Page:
This is really exciting for the community! While we (and in this article we refer to DuckDB Labs) initially stated publicly that we would not add a vector similarity search index to DuckDB because we felt it was beyond our scope, we are very interested in supporting custom indexes through extensions. Personally, I  have been wanting to insert an “R-tree” index since DuckDB’s  spatial extension [5] ! So when one of our client projects evolved into creating a proof-of-concept custom “HNSW” index extension, we decided to give it a try. So… things went on like this.

vss Expand

Now, we are happy to announce  vss the birth of a vector similarity search extension for DuckDB! While some might say we’re late to the vector search party, we think the party has just begun!

Vector Similarity Search (VSS) extension

On the surface, vss it looks like a relatively small DuckDB extension. It does not provide any new data types, scalar functions or copy functions, but a new index type: HNSW(hierarchical navigable small world), which is a graph-based index structure particularly suitable for high-dimensional vector similarity Sex search.

CREATE TABLE embeddings (vec FLOAT[3]);
CREATE INDEX idx ON embeddings USING HNSW (vec);

 This index type cannot be used to enforce constraints or uniqueness like built-in  ART indexes [6] , nor can it be used to speed up joins or index regular columns. In contrast, HNSW indexes only apply to   columns of the type  containing FLOAT the elements  , and are only used to speed up queries. Compute the “distance” between a constant  and the indexed column   , sort the results by distance and return the top n results. That is, a query like this:ARRAYFLOAT ARRAYFLOAT ARRAY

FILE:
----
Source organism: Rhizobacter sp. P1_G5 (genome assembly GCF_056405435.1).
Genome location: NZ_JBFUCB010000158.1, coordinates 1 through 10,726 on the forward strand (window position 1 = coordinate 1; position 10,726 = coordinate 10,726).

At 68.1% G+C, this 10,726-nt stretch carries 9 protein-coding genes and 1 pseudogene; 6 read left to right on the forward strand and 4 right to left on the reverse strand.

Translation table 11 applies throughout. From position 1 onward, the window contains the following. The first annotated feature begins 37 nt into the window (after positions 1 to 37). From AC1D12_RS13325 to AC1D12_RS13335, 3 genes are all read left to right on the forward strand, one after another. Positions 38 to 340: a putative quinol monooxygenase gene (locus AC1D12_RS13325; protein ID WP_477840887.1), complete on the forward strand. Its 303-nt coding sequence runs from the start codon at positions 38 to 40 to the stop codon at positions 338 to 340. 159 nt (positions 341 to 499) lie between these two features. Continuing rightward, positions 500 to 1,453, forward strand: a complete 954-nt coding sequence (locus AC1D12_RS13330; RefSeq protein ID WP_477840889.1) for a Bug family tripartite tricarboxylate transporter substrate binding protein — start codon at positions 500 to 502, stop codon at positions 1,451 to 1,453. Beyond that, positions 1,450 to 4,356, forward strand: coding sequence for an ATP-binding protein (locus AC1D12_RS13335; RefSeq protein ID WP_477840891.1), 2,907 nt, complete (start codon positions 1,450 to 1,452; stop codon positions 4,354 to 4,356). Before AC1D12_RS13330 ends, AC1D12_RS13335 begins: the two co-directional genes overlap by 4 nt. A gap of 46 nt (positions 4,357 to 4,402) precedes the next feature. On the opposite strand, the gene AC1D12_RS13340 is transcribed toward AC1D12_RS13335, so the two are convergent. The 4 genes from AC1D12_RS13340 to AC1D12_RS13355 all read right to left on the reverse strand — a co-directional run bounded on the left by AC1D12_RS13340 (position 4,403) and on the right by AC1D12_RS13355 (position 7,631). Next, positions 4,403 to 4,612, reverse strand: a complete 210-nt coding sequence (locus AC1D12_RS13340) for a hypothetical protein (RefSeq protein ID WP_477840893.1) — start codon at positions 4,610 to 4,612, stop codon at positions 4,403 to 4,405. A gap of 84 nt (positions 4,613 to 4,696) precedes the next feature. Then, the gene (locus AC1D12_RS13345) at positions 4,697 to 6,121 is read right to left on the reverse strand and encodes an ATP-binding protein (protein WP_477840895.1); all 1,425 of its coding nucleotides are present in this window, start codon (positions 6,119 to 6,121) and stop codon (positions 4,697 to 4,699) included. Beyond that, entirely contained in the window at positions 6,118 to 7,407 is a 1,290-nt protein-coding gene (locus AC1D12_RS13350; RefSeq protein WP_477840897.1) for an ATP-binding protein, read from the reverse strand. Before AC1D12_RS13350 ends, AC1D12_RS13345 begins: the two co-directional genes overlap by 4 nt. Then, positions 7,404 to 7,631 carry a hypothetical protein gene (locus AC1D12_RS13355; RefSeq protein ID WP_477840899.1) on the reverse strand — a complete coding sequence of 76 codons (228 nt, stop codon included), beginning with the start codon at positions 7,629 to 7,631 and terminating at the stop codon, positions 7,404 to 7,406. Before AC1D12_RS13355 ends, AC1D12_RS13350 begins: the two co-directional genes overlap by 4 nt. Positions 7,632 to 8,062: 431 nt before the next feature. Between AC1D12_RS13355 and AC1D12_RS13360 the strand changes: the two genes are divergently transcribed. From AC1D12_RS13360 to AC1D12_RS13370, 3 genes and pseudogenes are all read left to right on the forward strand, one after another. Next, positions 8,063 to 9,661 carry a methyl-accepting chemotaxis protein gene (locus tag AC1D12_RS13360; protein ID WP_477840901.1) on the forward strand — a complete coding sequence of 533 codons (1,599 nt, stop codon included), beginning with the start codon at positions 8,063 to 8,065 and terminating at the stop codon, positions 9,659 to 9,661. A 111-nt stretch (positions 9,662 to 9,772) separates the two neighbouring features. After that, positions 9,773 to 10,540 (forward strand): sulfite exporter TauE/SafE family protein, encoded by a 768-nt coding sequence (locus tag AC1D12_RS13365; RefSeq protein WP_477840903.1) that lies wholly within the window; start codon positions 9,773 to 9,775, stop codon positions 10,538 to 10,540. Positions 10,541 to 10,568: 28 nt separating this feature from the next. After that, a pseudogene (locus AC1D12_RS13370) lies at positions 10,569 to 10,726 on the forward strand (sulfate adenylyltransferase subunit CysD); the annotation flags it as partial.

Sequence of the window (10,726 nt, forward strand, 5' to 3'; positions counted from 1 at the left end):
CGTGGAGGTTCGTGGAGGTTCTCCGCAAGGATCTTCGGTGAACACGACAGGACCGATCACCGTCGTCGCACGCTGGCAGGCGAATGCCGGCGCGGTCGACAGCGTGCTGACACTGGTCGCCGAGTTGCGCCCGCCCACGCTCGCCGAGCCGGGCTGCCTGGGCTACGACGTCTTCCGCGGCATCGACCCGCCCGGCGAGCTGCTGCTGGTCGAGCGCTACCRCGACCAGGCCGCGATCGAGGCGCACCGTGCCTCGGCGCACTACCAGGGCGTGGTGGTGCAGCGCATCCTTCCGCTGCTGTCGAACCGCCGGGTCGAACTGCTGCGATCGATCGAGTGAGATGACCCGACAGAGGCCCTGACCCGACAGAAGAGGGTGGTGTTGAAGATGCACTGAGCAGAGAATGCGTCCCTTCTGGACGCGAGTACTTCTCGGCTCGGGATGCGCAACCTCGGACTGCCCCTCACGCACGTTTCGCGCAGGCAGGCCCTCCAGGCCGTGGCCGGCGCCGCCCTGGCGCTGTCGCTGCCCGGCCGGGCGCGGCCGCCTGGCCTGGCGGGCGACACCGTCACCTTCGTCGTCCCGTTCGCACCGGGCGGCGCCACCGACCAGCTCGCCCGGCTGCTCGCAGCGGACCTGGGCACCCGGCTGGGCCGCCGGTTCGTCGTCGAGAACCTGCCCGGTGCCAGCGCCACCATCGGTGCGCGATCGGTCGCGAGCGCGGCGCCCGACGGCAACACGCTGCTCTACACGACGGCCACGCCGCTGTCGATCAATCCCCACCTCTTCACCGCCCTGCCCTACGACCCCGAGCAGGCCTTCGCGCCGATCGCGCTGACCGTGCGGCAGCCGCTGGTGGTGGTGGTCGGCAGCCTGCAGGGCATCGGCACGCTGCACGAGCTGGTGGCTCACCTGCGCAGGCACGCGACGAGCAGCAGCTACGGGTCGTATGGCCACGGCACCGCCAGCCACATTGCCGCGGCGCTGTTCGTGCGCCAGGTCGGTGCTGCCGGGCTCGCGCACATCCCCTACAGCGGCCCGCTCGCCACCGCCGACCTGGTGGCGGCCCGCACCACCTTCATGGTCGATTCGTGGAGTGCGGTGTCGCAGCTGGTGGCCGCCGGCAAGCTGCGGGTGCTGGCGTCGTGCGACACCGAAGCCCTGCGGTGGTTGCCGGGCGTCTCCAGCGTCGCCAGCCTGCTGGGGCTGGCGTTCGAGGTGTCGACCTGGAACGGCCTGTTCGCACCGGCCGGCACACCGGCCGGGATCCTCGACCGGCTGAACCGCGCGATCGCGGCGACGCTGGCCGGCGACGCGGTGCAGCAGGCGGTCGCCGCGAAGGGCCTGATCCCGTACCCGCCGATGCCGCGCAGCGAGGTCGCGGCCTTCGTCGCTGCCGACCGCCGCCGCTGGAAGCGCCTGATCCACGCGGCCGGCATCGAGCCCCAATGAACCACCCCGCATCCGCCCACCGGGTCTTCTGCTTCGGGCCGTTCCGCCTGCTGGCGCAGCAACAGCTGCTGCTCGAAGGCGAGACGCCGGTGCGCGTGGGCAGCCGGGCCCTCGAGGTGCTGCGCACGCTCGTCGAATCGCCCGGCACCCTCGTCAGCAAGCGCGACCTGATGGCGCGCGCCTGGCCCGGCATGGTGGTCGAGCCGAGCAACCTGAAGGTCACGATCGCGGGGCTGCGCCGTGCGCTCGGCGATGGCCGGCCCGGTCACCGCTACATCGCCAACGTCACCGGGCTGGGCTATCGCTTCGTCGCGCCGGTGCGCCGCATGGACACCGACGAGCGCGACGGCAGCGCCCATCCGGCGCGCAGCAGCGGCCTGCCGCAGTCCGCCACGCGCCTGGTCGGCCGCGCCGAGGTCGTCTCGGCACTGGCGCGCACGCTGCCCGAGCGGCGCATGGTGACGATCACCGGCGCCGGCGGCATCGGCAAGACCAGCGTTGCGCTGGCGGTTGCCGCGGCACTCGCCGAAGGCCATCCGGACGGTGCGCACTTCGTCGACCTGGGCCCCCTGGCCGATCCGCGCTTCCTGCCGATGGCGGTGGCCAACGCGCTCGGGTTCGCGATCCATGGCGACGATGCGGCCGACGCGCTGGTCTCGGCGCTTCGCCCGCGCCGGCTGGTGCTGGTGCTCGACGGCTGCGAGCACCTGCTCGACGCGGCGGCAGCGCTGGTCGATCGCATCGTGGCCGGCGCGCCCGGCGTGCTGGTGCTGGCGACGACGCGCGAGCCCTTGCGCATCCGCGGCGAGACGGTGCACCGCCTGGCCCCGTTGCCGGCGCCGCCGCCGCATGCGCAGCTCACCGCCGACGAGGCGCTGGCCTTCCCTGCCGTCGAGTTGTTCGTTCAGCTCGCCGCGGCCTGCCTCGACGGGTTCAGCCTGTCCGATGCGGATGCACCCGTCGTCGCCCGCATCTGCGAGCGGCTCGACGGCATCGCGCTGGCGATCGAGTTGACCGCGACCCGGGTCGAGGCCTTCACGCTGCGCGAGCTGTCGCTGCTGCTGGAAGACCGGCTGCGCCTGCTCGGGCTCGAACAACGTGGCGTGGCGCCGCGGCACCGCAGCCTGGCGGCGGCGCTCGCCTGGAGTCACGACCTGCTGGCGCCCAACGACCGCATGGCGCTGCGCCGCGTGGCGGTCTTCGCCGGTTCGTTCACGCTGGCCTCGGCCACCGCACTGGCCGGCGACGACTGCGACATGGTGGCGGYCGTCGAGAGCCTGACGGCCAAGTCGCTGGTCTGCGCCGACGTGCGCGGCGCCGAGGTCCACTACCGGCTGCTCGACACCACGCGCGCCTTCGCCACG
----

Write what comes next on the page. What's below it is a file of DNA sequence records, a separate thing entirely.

SELECT *
FROM embeddings
ORDER BY array_distance(vec, [1, 2, 3]::FLOAT[3])
LIMIT 3;

Turn the optimized logical plan into a projection of a new  HNSW index scan operator that completely removes constraints and ordering. We can  EXPLAIN verify this by inspecting the output:

EXPLAIN
SELECT *
FROM embeddings
ORDER BY array_distance(vec, [1, 2, 3]::FLOAT[3])
LIMIT 3;
┌───────────────────────────┐
│         PROJECTION        │
│   ─ ─ ─ ─ ─ ─ ─ ─ ─ ─     │
│             #0            │
└─────────────┬─────────────┘
│         PROJECTION        │
│   ─ ─ ─ ─ ─ ─ ─ ─ ─ ─     │
│            vec            │
│array_distance(vec, [1.0, 2│
│         .0, 3.0])         │
└─────────────┬─────────────┘
│      HNSW_INDEX_SCAN      │
│   ─ ─ ─ ─ ─ ─ ─ ─ ─ ─     │
│   t1 (HNSW INDEX SCAN :   │
│            idx)           │
│   ─ ─ ─ ─ ─ ─ ─ ─ ─ ─     │